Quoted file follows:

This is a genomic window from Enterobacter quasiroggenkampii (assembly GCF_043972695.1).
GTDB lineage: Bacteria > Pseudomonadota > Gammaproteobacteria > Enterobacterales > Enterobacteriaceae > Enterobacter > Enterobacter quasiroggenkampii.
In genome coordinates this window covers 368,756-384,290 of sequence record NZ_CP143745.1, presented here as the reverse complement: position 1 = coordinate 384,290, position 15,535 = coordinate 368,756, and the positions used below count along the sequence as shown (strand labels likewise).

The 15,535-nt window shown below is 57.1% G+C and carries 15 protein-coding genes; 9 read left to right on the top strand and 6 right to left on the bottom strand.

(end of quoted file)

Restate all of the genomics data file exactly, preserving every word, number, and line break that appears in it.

This is a genomic window from Enterobacter quasiroggenkampii (assembly GCF_043972695.1).
GTDB lineage: Bacteria > Pseudomonadota > Gammaproteobacteria > Enterobacterales > Enterobacteriaceae > Enterobacter > Enterobacter quasiroggenkampii.
In genome coordinates this window covers 368,756-384,290 of sequence record NZ_CP143745.1, presented here as the reverse complement: position 1 = coordinate 384,290, position 15,535 = coordinate 368,756, and the positions used below count along the sequence as shown (strand labels likewise).

The 15,535-nt window shown below is 57.1% G+C and carries 15 protein-coding genes; 9 read left to right on the top strand and 6 right to left on the bottom strand.